Part4 - An Integrated Navier Stokes - Full Potential Free...

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An Integrated Navier Stokes - Full Potential - Free Wake Method for Rotor Flows Ph. D Work by Mert Enis Berkman Advisors: Prof. S. M. Ruffin & Prof. L. N. Sankar Georgia Institute of Technology School of Aerospace Engineering
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OUTLINE • Review of Rotorcraft CFD Techniques   Why is a hybrid approach more favorable ? • Hybrid Solver • Navier-Stokes Zone • Full Potential Zone • Boundary and Interface Conditions • Wake Model  • Results • Hover Analysis  Two-Bladed, UH-60A and Tapered Tip Rotors • Forward Flight Analysis  Two-Bladed, UH60A and H-34 Rotors • Conclusions
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     • Performance of rotary wings is limited by: transonic flow (on advancing blade)  stall (on retreating blade)  operation under its own wake. • The flow field is 3-D, unsteady, viscous and compressible. • Rotor wake is a distorted, skewed helix that stays in the  vicinity of the rotor and affects entire flow field. • The rotor wake structure determines performance, vibratory  airloads and acoustics. • Modeling the wake and its effects remains a very challenging  task. ROTARY WING AERODYNAMICS
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Lifting - Line (- Surface) Methods • Blades are modeled as a lifting-line (or -surface). • Wake is represented by a network of vortex filaments. • Routinely used in industry.  They need small CPU time, thus easily incorporated into comprehensive codes as aerodynamics  modules. • They require table look up for airfoil load data, and are often quasi-steady. • They are loaded with empirical corrections. ROTORCRAFT CFD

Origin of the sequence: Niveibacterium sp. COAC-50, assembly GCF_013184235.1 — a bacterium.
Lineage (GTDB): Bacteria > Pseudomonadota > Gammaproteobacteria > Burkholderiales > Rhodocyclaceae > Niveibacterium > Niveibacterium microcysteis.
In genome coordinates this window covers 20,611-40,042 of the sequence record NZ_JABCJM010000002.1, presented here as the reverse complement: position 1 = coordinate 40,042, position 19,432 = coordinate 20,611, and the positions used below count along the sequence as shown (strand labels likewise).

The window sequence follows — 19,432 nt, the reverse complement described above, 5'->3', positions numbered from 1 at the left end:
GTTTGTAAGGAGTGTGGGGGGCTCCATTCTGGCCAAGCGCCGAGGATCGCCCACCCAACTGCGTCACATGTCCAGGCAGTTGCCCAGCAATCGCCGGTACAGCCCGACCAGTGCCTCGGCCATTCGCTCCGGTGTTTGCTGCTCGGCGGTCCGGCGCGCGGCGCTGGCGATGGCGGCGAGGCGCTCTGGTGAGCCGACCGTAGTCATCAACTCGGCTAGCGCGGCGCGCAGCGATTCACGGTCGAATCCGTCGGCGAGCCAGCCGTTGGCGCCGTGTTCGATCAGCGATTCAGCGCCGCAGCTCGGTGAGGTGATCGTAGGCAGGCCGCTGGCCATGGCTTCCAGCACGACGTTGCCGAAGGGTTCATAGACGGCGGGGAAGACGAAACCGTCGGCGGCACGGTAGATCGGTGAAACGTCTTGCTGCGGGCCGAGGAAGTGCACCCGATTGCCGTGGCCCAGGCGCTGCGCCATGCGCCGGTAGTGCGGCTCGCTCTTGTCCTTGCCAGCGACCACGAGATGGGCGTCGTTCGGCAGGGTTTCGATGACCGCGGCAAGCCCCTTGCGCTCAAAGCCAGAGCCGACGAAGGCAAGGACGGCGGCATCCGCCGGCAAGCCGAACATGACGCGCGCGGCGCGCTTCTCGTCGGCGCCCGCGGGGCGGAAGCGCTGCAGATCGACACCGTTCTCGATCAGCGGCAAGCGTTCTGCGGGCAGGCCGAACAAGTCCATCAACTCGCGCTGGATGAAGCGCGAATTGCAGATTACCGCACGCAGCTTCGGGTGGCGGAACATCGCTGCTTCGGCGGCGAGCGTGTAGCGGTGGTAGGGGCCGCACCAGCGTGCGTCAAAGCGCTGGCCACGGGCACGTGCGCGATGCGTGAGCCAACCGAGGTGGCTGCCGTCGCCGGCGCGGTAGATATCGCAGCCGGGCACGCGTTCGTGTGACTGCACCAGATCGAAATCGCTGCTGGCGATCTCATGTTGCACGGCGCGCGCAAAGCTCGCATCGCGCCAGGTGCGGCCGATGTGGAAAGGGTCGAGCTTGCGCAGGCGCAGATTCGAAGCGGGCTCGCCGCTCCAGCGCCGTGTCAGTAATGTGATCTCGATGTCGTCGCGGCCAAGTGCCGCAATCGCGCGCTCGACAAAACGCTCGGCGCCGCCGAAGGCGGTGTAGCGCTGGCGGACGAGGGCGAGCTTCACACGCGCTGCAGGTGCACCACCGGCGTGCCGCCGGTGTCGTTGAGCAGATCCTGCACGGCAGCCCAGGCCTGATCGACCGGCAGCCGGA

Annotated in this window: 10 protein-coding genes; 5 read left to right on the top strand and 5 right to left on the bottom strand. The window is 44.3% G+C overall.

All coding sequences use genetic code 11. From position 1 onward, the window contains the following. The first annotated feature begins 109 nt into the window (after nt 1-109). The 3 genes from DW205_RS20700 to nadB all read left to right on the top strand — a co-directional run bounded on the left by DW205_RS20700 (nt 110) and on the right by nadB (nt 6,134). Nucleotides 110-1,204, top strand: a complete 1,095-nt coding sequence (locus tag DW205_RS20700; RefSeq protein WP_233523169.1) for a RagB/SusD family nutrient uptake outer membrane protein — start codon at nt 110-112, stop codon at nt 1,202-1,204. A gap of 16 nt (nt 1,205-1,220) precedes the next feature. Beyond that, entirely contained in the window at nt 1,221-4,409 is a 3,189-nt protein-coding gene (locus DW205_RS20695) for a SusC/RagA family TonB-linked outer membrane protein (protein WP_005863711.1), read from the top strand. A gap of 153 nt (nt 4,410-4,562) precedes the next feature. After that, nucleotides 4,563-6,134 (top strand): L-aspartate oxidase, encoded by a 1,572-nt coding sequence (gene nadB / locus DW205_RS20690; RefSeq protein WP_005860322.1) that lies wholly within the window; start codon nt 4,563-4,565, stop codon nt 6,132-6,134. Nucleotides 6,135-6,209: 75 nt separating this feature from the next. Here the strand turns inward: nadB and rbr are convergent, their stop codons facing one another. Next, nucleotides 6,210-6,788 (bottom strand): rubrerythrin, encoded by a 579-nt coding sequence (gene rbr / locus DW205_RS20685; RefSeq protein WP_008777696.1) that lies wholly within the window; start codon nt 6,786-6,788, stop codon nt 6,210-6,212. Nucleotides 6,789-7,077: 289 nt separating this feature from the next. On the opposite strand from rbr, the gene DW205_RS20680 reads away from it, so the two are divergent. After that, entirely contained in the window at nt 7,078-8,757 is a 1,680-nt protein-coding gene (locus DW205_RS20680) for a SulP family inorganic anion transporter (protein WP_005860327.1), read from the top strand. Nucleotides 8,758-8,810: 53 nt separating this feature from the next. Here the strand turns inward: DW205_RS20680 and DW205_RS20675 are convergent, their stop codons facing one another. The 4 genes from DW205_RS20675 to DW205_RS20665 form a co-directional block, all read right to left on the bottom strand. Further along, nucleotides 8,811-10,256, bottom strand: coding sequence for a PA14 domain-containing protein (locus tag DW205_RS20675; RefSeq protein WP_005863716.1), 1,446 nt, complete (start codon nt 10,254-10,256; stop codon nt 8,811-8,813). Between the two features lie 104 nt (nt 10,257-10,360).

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     Finite-Difference Methods: (Potential, Euler and N-S) a) Finite-Difference Methods with External Wake Model: • The flow field is solved near the blade; the effects of the far wake is  modeled.                                                                            solved • They can handle compressible flows. • They require external coupling with a wake model to account for far wake.                 modeled ROTORCRAFT CFD
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 b) Wake Capturing Schemes • This class of methods attempt to capture the far wake as a  part of the solution. • They provide high quality detailed flow field solutions. • They require enormous computer time since they need to resolve the tip vortex adequately. • They diffuse the tip vortex too rapidly due to the dissipative nature of Euler/N.-S. schemes. • Higher order schemes, overset and/or unstructured grids were used to conserve vorticity without significant success.
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This note was uploaded on 01/05/2011 for the course DU 3 taught by Professor Frando during the Spring '10 term at University of Dundee.

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Part4 - An Integrated Navier Stokes - Full Potential Free...

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